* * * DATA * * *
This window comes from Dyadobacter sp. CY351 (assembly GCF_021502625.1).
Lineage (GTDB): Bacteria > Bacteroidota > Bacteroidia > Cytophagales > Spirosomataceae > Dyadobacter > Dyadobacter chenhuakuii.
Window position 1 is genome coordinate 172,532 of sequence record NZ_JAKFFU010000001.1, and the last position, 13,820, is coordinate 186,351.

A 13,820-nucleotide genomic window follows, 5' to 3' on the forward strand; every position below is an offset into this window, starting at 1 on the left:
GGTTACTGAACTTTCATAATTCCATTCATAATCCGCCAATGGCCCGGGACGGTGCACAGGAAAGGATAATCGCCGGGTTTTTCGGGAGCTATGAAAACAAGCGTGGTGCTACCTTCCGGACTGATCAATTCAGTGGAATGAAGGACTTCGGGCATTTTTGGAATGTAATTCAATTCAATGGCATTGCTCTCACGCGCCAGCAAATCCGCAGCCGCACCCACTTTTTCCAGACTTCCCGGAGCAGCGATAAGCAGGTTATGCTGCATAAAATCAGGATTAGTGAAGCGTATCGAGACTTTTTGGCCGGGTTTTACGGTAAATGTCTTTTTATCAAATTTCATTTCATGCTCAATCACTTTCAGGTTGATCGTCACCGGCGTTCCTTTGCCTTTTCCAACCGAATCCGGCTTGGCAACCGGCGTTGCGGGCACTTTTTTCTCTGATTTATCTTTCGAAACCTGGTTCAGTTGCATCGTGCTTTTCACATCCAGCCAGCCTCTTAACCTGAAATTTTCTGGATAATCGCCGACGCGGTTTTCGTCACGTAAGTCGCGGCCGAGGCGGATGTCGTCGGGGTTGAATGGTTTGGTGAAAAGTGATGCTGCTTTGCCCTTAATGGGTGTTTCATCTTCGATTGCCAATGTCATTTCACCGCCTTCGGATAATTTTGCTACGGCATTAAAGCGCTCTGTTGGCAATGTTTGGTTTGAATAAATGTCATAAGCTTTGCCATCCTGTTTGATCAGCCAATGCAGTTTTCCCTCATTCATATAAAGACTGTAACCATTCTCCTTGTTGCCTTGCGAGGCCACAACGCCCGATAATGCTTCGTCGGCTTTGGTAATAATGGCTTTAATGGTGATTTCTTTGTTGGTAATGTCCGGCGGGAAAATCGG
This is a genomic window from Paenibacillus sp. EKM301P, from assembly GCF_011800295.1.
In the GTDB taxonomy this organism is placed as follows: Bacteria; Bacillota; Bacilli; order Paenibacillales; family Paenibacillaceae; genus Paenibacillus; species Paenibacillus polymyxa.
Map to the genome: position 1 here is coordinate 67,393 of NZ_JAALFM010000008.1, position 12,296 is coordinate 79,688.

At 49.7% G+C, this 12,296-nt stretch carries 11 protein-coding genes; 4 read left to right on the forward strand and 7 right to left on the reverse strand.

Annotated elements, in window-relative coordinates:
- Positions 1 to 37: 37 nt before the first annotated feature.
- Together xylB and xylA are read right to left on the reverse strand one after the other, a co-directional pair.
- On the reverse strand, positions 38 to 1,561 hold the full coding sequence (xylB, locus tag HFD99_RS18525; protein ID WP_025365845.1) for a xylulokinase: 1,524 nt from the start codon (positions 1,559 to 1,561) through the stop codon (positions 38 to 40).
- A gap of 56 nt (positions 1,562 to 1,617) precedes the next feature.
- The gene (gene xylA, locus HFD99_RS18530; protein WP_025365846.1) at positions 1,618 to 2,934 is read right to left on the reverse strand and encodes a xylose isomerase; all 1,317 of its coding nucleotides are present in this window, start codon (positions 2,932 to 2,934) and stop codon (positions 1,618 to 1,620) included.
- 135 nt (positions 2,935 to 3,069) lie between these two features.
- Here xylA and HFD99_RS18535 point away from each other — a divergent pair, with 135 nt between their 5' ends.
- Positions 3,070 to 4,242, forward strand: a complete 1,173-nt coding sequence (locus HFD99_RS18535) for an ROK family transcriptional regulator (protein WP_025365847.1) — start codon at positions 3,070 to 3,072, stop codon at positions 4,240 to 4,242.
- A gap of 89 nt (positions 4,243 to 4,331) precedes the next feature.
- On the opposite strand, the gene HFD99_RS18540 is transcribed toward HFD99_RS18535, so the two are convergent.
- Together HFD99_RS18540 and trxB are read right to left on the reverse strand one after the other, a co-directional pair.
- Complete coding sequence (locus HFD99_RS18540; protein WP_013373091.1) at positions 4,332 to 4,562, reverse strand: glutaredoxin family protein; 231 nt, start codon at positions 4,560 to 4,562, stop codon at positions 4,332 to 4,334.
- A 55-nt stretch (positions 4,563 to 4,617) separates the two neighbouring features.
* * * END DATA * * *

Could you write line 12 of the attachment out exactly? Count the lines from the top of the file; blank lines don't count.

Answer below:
- Together xylB and xylA are read right to left on the reverse strand one after the other, a co-directional pair.